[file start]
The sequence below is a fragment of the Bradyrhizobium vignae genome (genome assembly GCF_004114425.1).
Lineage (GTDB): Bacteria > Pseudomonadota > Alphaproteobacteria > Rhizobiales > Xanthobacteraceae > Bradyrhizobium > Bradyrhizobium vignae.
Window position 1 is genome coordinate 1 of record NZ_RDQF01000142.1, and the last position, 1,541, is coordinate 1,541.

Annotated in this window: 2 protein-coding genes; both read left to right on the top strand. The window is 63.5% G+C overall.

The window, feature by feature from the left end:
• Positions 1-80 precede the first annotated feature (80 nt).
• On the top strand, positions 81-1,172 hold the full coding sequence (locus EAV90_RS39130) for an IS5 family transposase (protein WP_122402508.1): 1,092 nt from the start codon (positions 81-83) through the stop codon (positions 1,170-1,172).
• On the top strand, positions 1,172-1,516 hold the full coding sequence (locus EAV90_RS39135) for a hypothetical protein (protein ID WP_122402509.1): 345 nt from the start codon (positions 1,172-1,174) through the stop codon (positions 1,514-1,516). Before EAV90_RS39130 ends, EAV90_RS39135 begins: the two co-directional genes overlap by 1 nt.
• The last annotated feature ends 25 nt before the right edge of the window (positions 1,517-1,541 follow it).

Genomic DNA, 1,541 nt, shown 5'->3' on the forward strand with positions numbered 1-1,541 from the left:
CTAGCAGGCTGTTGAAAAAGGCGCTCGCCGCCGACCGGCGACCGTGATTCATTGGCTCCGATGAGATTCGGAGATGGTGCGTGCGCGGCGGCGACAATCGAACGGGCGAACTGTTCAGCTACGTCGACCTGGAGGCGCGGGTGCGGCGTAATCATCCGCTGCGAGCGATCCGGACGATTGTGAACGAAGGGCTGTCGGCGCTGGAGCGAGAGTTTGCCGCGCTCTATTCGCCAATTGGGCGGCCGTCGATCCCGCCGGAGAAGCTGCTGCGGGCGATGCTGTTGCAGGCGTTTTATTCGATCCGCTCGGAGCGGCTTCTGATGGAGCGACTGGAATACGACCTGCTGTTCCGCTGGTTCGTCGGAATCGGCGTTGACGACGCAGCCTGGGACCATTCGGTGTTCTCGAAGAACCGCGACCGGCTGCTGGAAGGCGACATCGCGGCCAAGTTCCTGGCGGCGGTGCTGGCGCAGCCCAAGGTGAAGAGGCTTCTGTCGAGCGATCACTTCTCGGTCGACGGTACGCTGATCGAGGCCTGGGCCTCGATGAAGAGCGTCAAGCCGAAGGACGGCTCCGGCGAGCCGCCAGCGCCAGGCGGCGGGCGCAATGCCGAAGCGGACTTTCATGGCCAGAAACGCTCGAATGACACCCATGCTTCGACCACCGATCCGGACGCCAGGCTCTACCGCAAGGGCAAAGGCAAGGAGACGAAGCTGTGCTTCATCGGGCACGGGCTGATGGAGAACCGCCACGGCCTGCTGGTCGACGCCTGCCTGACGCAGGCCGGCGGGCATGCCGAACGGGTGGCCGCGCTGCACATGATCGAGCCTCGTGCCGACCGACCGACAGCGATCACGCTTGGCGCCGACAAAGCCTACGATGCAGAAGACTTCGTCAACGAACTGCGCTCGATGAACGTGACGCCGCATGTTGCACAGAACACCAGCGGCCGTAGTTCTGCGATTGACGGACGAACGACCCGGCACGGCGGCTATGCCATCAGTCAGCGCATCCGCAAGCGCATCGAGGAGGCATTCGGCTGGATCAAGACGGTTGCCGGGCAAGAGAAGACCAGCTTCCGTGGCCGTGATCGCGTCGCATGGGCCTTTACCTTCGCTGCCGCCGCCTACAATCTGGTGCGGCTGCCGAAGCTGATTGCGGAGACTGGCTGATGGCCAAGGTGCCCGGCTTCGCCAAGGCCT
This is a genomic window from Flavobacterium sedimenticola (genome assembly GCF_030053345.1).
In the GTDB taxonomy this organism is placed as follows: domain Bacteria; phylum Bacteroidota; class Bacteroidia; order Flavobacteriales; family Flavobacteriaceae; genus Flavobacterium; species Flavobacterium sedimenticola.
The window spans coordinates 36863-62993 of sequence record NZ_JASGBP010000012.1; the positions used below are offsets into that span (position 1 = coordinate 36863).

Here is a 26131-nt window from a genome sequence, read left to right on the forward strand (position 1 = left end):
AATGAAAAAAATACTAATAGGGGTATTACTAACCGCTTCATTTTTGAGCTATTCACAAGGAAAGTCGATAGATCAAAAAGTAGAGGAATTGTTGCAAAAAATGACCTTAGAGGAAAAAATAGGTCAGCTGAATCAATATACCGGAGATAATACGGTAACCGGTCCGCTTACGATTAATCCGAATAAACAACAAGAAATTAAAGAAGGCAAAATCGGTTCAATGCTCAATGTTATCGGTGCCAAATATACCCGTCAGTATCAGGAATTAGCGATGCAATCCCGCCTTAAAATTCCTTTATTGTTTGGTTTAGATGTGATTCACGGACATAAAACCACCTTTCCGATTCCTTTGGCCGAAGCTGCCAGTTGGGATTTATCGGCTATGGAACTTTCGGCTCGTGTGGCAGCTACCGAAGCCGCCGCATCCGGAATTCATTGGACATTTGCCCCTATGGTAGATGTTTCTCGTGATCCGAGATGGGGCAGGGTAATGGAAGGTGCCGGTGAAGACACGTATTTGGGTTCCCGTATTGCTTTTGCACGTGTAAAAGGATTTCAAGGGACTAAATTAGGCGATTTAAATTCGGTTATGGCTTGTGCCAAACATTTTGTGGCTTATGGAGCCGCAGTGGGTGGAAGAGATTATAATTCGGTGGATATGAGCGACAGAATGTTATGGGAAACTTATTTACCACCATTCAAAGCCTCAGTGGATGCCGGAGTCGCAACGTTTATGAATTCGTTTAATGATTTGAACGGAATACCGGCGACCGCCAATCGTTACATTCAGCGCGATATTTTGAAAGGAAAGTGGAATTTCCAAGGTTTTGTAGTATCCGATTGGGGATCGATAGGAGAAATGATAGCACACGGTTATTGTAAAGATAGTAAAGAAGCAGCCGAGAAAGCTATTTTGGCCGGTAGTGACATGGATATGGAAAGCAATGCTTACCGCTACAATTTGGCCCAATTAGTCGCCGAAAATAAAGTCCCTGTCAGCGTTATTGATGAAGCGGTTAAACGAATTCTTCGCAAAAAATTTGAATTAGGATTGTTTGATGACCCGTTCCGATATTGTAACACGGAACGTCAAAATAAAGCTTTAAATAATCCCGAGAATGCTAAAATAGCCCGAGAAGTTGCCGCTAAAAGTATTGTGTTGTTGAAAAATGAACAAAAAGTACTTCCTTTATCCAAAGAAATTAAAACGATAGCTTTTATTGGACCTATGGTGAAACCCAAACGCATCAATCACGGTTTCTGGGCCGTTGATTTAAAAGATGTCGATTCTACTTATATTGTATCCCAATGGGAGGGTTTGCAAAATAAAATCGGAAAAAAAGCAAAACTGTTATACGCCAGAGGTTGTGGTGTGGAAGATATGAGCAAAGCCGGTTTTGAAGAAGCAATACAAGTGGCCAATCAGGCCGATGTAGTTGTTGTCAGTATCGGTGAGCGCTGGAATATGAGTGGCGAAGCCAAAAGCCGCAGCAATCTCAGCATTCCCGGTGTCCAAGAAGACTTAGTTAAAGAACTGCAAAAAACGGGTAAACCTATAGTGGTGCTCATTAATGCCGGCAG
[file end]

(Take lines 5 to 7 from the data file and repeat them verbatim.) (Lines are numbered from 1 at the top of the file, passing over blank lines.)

The window, feature by feature from the left end:
• Positions 1-80 precede the first annotated feature (80 nt).
• On the top strand, positions 81-1,172 hold the full coding sequence (locus EAV90_RS39130) for an IS5 family transposase (protein WP_122402508.1): 1,092 nt from the start codon (positions 81-83) through the stop codon (positions 1,170-1,172).